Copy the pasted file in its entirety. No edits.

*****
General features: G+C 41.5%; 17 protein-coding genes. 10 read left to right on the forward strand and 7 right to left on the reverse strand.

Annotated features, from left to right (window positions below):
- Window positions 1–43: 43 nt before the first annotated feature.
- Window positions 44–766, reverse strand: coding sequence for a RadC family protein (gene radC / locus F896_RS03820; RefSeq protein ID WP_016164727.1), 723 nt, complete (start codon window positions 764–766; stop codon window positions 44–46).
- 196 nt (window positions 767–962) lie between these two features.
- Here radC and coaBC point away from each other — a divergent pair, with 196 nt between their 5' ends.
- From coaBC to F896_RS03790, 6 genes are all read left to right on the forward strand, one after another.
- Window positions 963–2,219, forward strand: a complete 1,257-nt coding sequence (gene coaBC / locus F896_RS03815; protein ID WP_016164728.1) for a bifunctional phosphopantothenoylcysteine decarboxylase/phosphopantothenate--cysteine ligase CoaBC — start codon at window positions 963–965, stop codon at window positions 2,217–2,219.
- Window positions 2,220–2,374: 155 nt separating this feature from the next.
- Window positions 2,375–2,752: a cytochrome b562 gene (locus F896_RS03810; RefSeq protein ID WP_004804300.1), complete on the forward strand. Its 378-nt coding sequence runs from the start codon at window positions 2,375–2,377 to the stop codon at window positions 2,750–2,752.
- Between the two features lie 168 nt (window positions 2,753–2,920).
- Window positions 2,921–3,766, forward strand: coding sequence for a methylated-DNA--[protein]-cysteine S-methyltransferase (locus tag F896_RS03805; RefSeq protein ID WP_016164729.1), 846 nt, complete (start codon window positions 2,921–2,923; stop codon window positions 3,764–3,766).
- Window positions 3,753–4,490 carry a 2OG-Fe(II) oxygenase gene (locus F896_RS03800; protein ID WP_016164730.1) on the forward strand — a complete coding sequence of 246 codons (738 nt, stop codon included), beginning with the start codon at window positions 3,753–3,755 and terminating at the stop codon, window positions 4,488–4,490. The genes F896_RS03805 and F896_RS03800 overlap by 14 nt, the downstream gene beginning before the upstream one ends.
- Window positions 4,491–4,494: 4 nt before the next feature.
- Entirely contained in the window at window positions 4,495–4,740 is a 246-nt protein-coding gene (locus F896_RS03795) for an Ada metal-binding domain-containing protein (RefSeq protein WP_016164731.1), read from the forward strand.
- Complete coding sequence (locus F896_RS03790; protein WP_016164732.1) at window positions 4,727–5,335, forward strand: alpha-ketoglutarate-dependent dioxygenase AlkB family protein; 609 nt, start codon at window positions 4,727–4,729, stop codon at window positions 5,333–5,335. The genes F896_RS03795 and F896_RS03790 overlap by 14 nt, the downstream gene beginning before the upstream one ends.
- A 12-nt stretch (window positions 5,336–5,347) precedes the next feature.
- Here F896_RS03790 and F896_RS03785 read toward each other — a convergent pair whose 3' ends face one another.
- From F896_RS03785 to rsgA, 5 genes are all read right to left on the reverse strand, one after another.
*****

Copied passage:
General features: G+C 41.5%; 17 protein-coding genes. 10 read left to right on the forward strand and 7 right to left on the reverse strand.

Annotated features, from left to right (window positions below):
- Window positions 1–43: 43 nt before the first annotated feature.
- Window positions 44–766, reverse strand: coding sequence for a RadC family protein (gene radC / locus F896_RS03820; RefSeq protein ID WP_016164727.1), 723 nt, complete (start codon window positions 764–766; stop codon window positions 44–46).
- 196 nt (window positions 767–962) lie between these two features.
- Here radC and coaBC point away from each other — a divergent pair, with 196 nt between their 5' ends.
- From coaBC to F896_RS03790, 6 genes are all read left to right on the forward strand, one after another.
- Window positions 963–2,219, forward strand: a complete 1,257-nt coding sequence (gene coaBC / locus F896_RS03815; protein ID WP_016164728.1) for a bifunctional phosphopantothenoylcysteine decarboxylase/phosphopantothenate--cysteine ligase CoaBC — start codon at window positions 963–965, stop codon at window positions 2,217–2,219.
- Window positions 2,220–2,374: 155 nt separating this feature from the next.
- Window positions 2,375–2,752: a cytochrome b562 gene (locus F896_RS03810; RefSeq protein ID WP_004804300.1), complete on the forward strand. Its 378-nt coding sequence runs from the start codon at window positions 2,375–2,377 to the stop codon at window positions 2,750–2,752.
- Between the two features lie 168 nt (window positions 2,753–2,920).
- Window positions 2,921–3,766, forward strand: coding sequence for a methylated-DNA--[protein]-cysteine S-methyltransferase (locus tag F896_RS03805; RefSeq protein ID WP_016164729.1), 846 nt, complete (start codon window positions 2,921–2,923; stop codon window positions 3,764–3,766).
- Window positions 3,753–4,490 carry a 2OG-Fe(II) oxygenase gene (locus F896_RS03800; protein ID WP_016164730.1) on the forward strand — a complete coding sequence of 246 codons (738 nt, stop codon included), beginning with the start codon at window positions 3,753–3,755 and terminating at the stop codon, window positions 4,488–4,490. The genes F896_RS03805 and F896_RS03800 overlap by 14 nt, the downstream gene beginning before the upstream one ends.
- Window positions 4,491–4,494: 4 nt before the next feature.
- Entirely contained in the window at window positions 4,495–4,740 is a 246-nt protein-coding gene (locus F896_RS03795) for an Ada metal-binding domain-containing protein (RefSeq protein WP_016164731.1), read from the forward strand.
- Complete coding sequence (locus F896_RS03790; protein WP_016164732.1) at window positions 4,727–5,335, forward strand: alpha-ketoglutarate-dependent dioxygenase AlkB family protein; 609 nt, start codon at window positions 4,727–4,729, stop codon at window positions 5,333–5,335. The genes F896_RS03795 and F896_RS03790 overlap by 14 nt, the downstream gene beginning before the upstream one ends.
- A 12-nt stretch (window positions 5,336–5,347) precedes the next feature.
- Here F896_RS03790 and F896_RS03785 read toward each other — a convergent pair whose 3' ends face one another.
- From F896_RS03785 to rsgA, 5 genes are all read right to left on the reverse strand, one after another.